A teenager who had traveled to Arizona was diagnosed with measles in Soldotna/Kenai this week. The teen, who had not had vaccinations, tested positive for the virus, and may have been infectious while in public locations in Soldotna between July 8-14:
Public health officials believe there is potential for wider community exposure for those who have not been immunized.
WHAT TO DO
Most people in Alaska have been vaccinated, so the risk to the general public is low, according to the State Department of Health and Social Services. However, anyone who was in a location of potential exposure to measles around the times listed should:
- Find out if you have been vaccinated for measles or have evidence of immunity to measles previously.
- Call a healthcare provider promptly if you develop an illness with fever or illness with an unexplained rash. To avoid possibly spreading measles to other patients, do not go to a clinic or hospital without calling first to tell them you want to be evaluated for measles.
Measles symptoms could appear starting from seven days after the first exposure to twenty-one days after the last exposure. Rash is most likely to appear ten to twelve days after an exposure. For more information about measles and measles vaccination visit the State’s information page here.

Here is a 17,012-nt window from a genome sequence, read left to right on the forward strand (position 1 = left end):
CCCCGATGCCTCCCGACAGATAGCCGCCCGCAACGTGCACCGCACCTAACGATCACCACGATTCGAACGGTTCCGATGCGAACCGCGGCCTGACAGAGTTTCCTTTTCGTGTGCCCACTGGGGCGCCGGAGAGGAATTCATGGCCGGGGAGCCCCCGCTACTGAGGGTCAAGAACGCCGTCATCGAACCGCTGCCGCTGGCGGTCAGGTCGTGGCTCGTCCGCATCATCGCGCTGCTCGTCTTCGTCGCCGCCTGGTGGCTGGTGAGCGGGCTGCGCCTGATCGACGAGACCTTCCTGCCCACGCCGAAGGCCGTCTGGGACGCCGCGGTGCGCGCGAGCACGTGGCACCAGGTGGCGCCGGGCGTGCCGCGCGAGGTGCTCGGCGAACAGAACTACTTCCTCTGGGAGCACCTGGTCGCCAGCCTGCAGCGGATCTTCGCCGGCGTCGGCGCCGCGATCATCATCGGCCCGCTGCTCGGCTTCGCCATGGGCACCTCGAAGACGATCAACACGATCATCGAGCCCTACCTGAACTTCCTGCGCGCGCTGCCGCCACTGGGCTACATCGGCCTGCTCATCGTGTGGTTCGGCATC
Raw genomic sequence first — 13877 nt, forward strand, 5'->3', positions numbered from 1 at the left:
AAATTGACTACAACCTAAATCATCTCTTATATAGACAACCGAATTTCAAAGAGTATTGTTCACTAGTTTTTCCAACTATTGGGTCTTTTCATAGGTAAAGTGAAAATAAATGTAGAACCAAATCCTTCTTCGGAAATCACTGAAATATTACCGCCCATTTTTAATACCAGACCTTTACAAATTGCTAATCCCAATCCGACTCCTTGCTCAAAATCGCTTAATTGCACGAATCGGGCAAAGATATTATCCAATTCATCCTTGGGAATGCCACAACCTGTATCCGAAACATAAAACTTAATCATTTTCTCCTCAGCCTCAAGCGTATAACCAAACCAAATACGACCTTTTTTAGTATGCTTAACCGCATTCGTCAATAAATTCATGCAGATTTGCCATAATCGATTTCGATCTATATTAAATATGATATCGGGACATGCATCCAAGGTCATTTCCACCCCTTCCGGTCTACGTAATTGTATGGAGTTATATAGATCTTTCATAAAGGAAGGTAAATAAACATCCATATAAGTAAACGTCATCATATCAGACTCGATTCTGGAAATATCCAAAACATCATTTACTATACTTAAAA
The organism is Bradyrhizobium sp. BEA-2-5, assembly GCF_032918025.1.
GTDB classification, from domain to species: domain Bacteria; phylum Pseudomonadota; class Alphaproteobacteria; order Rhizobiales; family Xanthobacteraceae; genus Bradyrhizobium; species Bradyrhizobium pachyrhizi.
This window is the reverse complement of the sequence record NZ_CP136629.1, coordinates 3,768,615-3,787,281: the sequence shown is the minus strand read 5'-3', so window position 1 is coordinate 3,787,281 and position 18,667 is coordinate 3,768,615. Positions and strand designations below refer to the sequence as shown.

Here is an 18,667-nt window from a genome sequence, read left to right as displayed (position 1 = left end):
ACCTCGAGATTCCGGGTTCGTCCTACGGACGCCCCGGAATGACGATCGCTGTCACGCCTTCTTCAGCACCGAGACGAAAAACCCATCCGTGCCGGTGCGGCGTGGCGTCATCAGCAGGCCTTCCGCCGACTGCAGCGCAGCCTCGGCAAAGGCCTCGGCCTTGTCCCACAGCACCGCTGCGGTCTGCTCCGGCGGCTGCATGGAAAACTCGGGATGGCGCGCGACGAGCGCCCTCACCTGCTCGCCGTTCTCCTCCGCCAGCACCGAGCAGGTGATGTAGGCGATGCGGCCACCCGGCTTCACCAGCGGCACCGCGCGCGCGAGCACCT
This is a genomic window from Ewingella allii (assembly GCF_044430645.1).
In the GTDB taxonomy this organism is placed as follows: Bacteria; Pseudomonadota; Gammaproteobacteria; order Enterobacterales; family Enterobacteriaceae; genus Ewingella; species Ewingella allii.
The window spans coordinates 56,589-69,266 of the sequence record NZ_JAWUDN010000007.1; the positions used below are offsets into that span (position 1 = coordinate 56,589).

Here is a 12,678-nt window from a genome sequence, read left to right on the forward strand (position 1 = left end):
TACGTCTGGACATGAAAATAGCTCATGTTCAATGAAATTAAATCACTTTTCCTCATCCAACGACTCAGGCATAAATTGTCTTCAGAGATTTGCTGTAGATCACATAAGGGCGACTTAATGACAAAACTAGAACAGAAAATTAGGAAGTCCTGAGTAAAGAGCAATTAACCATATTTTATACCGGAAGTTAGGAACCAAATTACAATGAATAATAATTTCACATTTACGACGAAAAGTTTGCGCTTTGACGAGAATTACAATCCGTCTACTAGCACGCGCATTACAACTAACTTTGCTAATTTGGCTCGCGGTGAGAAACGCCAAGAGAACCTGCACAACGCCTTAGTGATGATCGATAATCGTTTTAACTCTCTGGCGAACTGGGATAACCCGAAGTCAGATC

Measles is a highly infectious viral respiratory disease that spreads via the airborne route and through direct contact with respiratory secretions — coughing, sneezing, etc. Measles typically starts with a fever, runny nose, cough, red eyes, and sore throat, and is followed by a rash that most frequently starts on the face and descends to involve the trunk and limbs. About 30 percent of people who get measles will develop one or more complications including pneumonia, ear infections, or diarrhea. More serious complications, including death, can occur. Complications are more common in adults and young children.
Incubation Period: Symptoms typically start to appear 8–12 days (range: 7–21 days) after exposure, with rash onset typically occurring at 14 days
Infectious Period: 4 days before rash onset through 4 days after rash onset.
According to the CDC, the first written accounts of the disease were made by a Persian doctor in the 9th Century.
In the decade before 1963, when a vaccine became available, nearly all children got measles by the time they were teenagers. About 3 to 4 million people in the United States were infected each year, and 400 to 500 people died from the disease annually, 48,000 were hospitalized, and 1,000 suffered encephalitis (swelling of the brain) as a result of the virus.